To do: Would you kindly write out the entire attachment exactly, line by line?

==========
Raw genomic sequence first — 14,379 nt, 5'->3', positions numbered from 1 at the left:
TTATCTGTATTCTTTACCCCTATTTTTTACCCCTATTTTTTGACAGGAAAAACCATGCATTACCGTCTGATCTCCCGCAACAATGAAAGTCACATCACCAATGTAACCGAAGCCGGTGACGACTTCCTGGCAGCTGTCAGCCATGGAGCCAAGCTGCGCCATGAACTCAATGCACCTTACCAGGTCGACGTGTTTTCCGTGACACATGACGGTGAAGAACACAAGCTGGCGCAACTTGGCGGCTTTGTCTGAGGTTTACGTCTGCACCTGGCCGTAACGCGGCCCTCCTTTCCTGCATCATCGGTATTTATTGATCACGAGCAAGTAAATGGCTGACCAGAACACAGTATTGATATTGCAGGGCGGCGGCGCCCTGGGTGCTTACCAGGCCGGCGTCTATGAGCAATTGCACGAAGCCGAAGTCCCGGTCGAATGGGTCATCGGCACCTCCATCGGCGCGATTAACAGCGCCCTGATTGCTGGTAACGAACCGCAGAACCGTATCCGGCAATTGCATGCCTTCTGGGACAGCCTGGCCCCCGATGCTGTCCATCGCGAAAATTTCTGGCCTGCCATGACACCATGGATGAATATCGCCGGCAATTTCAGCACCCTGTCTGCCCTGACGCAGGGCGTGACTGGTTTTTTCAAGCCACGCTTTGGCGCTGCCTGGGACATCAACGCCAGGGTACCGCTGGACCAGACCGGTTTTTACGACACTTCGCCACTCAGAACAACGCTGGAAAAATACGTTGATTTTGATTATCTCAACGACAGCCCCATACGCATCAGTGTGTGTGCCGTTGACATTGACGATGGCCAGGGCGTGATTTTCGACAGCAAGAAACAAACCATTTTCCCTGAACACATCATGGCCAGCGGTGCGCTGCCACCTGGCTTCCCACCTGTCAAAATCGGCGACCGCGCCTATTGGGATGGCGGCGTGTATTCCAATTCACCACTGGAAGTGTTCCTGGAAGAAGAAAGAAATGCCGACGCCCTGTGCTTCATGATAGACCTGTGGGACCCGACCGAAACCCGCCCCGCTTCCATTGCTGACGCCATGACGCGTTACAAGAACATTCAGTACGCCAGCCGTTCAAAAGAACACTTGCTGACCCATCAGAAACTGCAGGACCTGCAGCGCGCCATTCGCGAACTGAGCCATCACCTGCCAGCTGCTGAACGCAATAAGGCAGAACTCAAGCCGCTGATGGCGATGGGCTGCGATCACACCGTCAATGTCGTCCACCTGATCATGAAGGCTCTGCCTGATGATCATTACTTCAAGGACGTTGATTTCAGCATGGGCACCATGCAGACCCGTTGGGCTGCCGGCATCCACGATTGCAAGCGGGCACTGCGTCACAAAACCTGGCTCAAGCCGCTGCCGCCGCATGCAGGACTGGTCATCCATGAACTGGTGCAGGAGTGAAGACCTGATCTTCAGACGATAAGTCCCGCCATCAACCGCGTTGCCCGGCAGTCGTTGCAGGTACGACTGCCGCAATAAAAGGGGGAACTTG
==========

Raw genomic sequence first — 14,379 nt, 5'->3', positions numbered from 1 at the left:
TTATCTGTATTCTTTACCCCTATTTTTTACCCCTATTTTTTGACAGGAAAAACCATGCATTACCGTCTGATCTCCCGCAACAATGAAAGTCACATCACCAATGTAACCGAAGCCGGTGACGACTTCCTGGCAGCTGTCAGCCATGGAGCCAAGCTGCGCCATGAACTCAATGCACCTTACCAGGTCGACGTGTTTTCCGTGACACATGACGGTGAAGAACACAAGCTGGCGCAACTTGGCGGCTTTGTCTGAGGTTTACGTCTGCACCTGGCCGTAACGCGGCCCTCCTTTCCTGCATCATCGGTATTTATTGATCACGAGCAAGTAAATGGCTGACCAGAACACAGTATTGATATTGCAGGGCGGCGGCGCCCTGGGTGCTTACCAGGCCGGCGTCTATGAGCAATTGCACGAAGCCGAAGTCCCGGTCGAATGGGTCATCGGCACCTCCATCGGCGCGATTAACAGCGCCCTGATTGCTGGTAACGAACCGCAGAACCGTATCCGGCAATTGCATGCCTTCTGGGACAGCCTGGCCCCCGATGCTGTCCATCGCGAAAATTTCTGGCCTGCCATGACACCATGGATGAATATCGCCGGCAATTTCAGCACCCTGTCTGCCCTGACGCAGGGCGTGACTGGTTTTTTCAAGCCACGCTTTGGCGCTGCCTGGGACATCAACGCCAGGGTACCGCTGGACCAGACCGGTTTTTACGACACTTCGCCACTCAGAACAACGCTGGAAAAATACGTTGATTTTGATTATCTCAACGACAGCCCCATACGCATCAGTGTGTGTGCCGTTGACATTGACGATGGCCAGGGCGTGATTTTCGACAGCAAGAAACAAACCATTTTCCCTGAACACATCATGGCCAGCGGTGCGCTGCCACCTGGCTTCCCACCTGTCAAAATCGGCGACCGCGCCTATTGGGATGGCGGCGTGTATTCCAATTCACCACTGGAAGTGTTCCTGGAAGAAGAAAGAAATGCCGACGCCCTGTGCTTCATGATAGACCTGTGGGACCCGACCGAAACCCGCCCCGCTTCCATTGCTGACGCCATGACGCGTTACAAGAACATTCAGTACGCCAGCCGTTCAAAAGAACACTTGCTGACCCATCAGAAACTGCAGGACCTGCAGCGCGCCATTCGCGAACTGAGCCATCACCTGCCAGCTGCTGAACGCAATAAGGCAGAACTCAAGCCGCTGATGGCGATGGGCTGCGATCACACCGTCAATGTCGTCCACCTGATCATGAAGGCTCTGCCTGATGATCATTACTTCAAGGACGTTGATTTCAGCATGGGCACCATGCAGACCCGTTGGGCTGCCGGCATCCACGATTGCAAGCGGGCACTGCGTCACAAAACCTGGCTCAAGCCGCTGCCGCCGCATGCAGGACTGGTCATCCATGAACTGGTGCAGGAGTGAAGACCTGATCTTCAGACGATAAGTCCCGCCATCAACCGCGTTGCCCGGCAGTCGTTGCAGGTACGACTGCCGCAATAAAAGGGGGAACTTG